As we’re thinking about innovation going forward, we’re thinking about it in three dimensions. The first is around product innovation, and you can find examples of important product innovation in our hardware, software, and service businesses. We’re also thinking about business process innovation – how work gets done inside of our company, all the way from our backroom processes to our sales processes to our marketing processes. Finally, we’re thinking about business model innovation. Every one of these dimensions is very important and substantial work is going on in our company to innovate in all of those areas. This is backed by a focus on delivering value for our clients, and not just invention for invention’s sake.

Does your client focus run the gamut from large to small companies?

I have a deep, soft spot in my heart for the small and medium business marketplace.

When I originally thought of Pitney Bowes, and especially of our mail meter business, it was most ubiquitous in small and medium businesses.

On top of that, we have a client list of enterprise-class Fortune 500 clients that would be the envy of any company in the world.

What will be the strongest growth platform for the company in the future?

What I’m emphasizing most as it relates to growth is our digital commerce business. We’ve identified three pillars of our strategy: the first is the stabilization of the mail; the second is operational excellence; and the third is growth in our digital commerce business.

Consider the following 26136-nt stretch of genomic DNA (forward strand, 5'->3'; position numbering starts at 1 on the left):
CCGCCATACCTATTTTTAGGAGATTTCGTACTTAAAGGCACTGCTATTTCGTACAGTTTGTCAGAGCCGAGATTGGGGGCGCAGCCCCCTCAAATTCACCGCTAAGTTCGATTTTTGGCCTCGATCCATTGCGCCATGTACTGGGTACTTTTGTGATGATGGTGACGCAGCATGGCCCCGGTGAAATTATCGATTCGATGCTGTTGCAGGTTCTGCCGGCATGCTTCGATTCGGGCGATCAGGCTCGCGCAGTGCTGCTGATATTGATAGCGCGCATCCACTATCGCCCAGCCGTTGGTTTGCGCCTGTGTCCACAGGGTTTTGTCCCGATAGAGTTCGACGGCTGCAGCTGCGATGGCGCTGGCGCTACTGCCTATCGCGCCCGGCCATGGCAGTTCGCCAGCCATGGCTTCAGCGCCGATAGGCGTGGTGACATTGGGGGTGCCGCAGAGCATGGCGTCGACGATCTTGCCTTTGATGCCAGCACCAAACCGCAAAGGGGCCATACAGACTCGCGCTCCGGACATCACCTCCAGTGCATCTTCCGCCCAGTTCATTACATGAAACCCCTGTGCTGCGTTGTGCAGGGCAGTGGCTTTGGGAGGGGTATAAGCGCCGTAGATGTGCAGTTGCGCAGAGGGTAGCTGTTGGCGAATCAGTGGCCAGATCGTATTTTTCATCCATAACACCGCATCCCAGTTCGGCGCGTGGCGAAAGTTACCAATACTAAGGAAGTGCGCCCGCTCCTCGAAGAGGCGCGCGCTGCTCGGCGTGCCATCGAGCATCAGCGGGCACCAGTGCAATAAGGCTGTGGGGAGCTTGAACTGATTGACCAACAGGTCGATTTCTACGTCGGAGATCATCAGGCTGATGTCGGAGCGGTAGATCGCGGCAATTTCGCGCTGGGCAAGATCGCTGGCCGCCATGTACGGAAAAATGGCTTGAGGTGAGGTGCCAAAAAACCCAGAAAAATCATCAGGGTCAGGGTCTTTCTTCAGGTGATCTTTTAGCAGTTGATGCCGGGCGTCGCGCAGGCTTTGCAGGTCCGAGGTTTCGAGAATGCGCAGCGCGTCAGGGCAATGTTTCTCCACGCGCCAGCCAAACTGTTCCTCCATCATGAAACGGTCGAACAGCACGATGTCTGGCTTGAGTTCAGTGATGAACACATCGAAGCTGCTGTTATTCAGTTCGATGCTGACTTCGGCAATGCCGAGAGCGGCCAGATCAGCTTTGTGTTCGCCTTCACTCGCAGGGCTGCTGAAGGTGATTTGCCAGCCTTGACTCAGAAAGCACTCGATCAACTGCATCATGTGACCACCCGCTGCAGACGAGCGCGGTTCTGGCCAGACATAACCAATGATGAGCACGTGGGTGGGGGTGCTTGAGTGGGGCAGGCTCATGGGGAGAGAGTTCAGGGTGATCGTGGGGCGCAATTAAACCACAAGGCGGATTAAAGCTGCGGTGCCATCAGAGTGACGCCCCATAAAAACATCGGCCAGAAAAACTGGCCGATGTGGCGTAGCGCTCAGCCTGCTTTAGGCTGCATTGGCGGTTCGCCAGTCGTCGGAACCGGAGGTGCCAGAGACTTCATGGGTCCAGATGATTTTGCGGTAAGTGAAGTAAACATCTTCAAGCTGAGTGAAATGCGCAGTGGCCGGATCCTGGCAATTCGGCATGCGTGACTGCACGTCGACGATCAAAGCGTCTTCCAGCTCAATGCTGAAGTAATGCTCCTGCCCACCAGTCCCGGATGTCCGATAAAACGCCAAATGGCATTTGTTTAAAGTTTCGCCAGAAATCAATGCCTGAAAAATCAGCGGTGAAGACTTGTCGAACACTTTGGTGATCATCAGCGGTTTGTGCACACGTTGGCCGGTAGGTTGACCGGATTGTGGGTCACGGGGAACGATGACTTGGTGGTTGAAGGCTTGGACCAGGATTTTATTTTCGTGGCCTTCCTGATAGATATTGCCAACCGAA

When I arrived here, our digital commerce business was about 15 percent of our revenue. As we exited the second quarter of this year, we were between 22 and 23 percent; and that business has continued to grow at a rate of over 20 percent for the past several quarters.

So we’re innovating in the digital space, but the interesting nuance is, as we’re thinking about that space, we’re not thinking about the physical world and digital world distinctively; we’re thinking about how these two worlds can come together to drive value for our clients.

The growth will be more in the digital space, but what is unique about Pitney Bowes is that we have a solid footing in each camp.

How critical was it to engage the employees in the transformation?

What is truly distinctive about Pitney Bowes is that the employee base was very ready for change. In many instances, they knew what the changes were that needed to take place, but just needed a little bit of help in terms of affecting that change. It’s been a tremendous asset as we’ve transformed the company to develop an employee base that was so ready to not just participate in the change but, in many instances, lead the change. Our employee base is one of our most important assets along with our great client relationships.

Is it critical that the diversity of your workforce mirrors your client base?

It’s critically important to have a diverse workplace, not just because it matches the market but because it affords you a different perspective, which makes decision-making better and richer.

How critical is corporate engagement to the culture of the firm?

Community involvement is the right thing to do. Corporations have benefitted greatly from being in the communities they’re in, so it’s only appropriate that they’re good corporate citizens.

Having good relationships with the communities and governments also ensures that you have the freedom you need to run your business.

It’s something that is deeply ingrained inside the culture of this business and you see it enacted around the world.